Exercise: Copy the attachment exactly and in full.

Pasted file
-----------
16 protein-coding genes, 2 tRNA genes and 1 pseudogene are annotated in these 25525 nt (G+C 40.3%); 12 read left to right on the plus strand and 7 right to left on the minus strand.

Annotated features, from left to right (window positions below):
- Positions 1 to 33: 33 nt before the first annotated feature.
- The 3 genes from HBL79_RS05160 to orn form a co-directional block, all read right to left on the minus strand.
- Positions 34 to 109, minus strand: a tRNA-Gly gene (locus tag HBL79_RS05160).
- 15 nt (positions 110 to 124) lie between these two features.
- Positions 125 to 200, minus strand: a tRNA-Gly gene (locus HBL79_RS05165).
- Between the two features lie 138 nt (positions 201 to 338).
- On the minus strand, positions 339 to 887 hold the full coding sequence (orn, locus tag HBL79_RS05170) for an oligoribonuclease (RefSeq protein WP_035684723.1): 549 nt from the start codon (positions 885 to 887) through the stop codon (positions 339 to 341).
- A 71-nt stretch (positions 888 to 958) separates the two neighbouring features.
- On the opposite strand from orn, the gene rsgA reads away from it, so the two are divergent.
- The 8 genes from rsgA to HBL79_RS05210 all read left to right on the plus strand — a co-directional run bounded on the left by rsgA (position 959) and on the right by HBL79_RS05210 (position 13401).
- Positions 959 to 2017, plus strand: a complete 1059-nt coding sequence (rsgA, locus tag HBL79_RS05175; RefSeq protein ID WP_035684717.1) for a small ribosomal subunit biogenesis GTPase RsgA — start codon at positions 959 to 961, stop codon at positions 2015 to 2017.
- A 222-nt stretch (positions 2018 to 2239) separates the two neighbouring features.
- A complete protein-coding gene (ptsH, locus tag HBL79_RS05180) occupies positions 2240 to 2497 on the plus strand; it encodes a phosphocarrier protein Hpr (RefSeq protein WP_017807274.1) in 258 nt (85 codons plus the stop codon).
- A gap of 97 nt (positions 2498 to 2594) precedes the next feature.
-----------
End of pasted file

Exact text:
16 protein-coding genes, 2 tRNA genes and 1 pseudogene are annotated in these 25525 nt (G+C 40.3%); 12 read left to right on the plus strand and 7 right to left on the minus strand.

Annotated features, from left to right (window positions below):
- Positions 1 to 33: 33 nt before the first annotated feature.
- The 3 genes from HBL79_RS05160 to orn form a co-directional block, all read right to left on the minus strand.
- Positions 34 to 109, minus strand: a tRNA-Gly gene (locus tag HBL79_RS05160).
- 15 nt (positions 110 to 124) lie between these two features.
- Positions 125 to 200, minus strand: a tRNA-Gly gene (locus HBL79_RS05165).
- Between the two features lie 138 nt (positions 201 to 338).
- On the minus strand, positions 339 to 887 hold the full coding sequence (orn, locus tag HBL79_RS05170) for an oligoribonuclease (RefSeq protein WP_035684723.1): 549 nt from the start codon (positions 885 to 887) through the stop codon (positions 339 to 341).
- A 71-nt stretch (positions 888 to 958) separates the two neighbouring features.
- On the opposite strand from orn, the gene rsgA reads away from it, so the two are divergent.
- The 8 genes from rsgA to HBL79_RS05210 all read left to right on the plus strand — a co-directional run bounded on the left by rsgA (position 959) and on the right by HBL79_RS05210 (position 13401).
- Positions 959 to 2017, plus strand: a complete 1059-nt coding sequence (rsgA, locus tag HBL79_RS05175; RefSeq protein ID WP_035684717.1) for a small ribosomal subunit biogenesis GTPase RsgA — start codon at positions 959 to 961, stop codon at positions 2015 to 2017.
- A 222-nt stretch (positions 2018 to 2239) separates the two neighbouring features.
- A complete protein-coding gene (ptsH, locus tag HBL79_RS05180) occupies positions 2240 to 2497 on the plus strand; it encodes a phosphocarrier protein Hpr (RefSeq protein WP_017807274.1) in 258 nt (85 codons plus the stop codon).
- A gap of 97 nt (positions 2498 to 2594) precedes the next feature.